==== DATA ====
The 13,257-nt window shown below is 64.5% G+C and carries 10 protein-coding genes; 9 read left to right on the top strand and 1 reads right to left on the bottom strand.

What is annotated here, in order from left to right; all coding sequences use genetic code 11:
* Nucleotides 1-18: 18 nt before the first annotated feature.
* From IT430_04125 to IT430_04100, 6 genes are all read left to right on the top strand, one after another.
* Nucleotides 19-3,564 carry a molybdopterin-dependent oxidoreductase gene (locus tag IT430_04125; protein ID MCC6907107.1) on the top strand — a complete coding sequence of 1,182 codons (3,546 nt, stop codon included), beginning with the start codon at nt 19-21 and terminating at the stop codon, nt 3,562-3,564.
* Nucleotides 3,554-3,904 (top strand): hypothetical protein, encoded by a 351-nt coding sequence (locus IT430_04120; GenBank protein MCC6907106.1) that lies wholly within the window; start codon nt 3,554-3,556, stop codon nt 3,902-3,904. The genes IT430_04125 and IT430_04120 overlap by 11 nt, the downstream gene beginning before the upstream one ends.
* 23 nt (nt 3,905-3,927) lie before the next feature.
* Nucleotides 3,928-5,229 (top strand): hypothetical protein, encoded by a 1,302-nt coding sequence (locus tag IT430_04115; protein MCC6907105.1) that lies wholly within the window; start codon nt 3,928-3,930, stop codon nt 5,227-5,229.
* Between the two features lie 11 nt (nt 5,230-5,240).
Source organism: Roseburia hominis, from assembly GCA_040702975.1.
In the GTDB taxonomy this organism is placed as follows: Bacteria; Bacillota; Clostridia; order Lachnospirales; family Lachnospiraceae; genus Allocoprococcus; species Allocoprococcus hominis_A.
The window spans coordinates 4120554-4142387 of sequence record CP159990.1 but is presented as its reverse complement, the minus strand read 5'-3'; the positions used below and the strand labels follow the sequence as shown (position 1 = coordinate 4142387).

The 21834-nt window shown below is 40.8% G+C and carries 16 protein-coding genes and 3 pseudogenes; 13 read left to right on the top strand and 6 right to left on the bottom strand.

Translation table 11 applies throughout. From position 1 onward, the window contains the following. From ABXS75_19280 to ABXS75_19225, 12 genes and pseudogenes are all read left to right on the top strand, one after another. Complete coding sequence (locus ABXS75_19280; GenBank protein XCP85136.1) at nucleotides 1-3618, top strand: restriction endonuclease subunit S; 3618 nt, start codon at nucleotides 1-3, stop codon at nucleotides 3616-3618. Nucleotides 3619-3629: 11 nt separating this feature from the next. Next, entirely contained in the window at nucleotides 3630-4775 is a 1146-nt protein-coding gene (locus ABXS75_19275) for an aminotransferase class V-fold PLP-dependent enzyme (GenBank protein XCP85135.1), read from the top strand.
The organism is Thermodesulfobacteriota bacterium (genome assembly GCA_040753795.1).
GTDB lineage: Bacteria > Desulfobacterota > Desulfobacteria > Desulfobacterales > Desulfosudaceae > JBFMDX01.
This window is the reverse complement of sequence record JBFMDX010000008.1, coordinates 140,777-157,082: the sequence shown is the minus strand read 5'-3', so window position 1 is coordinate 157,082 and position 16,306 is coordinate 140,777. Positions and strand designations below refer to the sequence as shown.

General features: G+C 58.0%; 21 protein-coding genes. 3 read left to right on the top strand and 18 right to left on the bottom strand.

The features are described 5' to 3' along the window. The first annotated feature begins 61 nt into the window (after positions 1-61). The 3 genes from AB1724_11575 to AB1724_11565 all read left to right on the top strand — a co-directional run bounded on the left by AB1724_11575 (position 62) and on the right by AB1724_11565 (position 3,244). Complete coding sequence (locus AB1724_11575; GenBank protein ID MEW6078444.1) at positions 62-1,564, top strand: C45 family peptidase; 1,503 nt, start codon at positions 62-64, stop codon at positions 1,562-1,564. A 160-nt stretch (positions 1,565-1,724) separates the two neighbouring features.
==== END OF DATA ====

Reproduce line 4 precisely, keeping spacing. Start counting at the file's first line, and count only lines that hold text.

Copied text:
* From IT430_04125 to IT430_04100, 6 genes are all read left to right on the top strand, one after another.